Brady said the Schoharie County Community Action Program, which he described as Schoharie County’s version of Delaware Opportunities, acts as a counterpart to his office and is another avenue where people can apply for assistance.
Brady said he doesn’t think Schoharie County will be moving away from a primarily agriculture-focused economy any time soon. He said the area government needs to think about what it can do to attract more business to the area. According to Brady, there are already some incentives in place to try and bring business, as well as residents, back to the county.
“People are still feeling the affects of the downturn in the economy,” Brady said. “When programs like the food banks are so widely used, we need to ask, ‘how successful are we, really?’ And then decide what we can do to revitalize the local economy.”
Aside from relieving poverty, one of the main goals of Johnson’s War on Poverty was to increase opportunity among minorities, such as African-Americans, the elderly and the disabled, and women.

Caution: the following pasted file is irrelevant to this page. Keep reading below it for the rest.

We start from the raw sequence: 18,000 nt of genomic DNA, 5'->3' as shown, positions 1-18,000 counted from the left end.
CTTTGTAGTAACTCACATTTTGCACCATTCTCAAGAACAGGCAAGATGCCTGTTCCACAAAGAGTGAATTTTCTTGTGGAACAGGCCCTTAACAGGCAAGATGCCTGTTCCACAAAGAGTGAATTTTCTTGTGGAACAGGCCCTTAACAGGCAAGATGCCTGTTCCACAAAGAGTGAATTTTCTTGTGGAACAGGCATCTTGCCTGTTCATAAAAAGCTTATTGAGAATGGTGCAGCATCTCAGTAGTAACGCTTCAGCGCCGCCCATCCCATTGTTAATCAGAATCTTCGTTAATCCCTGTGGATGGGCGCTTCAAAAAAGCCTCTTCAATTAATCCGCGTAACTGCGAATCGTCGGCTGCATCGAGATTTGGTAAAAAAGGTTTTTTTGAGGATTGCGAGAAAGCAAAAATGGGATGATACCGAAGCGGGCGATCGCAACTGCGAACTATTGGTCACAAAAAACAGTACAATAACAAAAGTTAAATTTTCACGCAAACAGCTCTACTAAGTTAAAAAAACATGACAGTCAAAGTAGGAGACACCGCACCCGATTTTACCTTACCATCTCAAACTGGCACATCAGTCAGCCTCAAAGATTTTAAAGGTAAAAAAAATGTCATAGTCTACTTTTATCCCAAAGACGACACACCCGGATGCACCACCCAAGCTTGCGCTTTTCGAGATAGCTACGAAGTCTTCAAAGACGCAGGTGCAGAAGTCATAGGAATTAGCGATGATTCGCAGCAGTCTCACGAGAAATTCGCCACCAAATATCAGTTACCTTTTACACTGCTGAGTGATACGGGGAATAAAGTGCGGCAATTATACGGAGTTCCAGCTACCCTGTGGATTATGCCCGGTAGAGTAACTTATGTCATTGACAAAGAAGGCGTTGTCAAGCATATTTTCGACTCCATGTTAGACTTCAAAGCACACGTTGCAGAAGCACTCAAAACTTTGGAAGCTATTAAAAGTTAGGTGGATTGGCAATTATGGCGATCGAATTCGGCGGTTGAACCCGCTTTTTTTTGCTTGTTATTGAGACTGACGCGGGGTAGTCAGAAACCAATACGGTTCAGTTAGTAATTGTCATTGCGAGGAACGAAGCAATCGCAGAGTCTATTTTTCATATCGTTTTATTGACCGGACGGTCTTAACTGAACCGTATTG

Frances Wright, director of the Otsego County Office for the Aging, said the Older Americans Act of 1965 allowed for significant advancement for elderly people.
Wright said the OFO handles many different benefits programs and services for the elderly, including providing meals, legal support, at-home care and transportation. She also said the OFO helps the elderly complete applications for services such as Medicare savings programs, SNAP and HEAP.
Wright said the OFO also assists elderly folk socially, whether it’s help with laundry, shopping, a bath, help making arrangements for an appointment or help paying for it. She said 30 percent of people the OFO helps are low-income.
“We help the elderly access whatever benefits can help them stay in the community, where most people want to be,” Wright said. “We help them make their income go further.”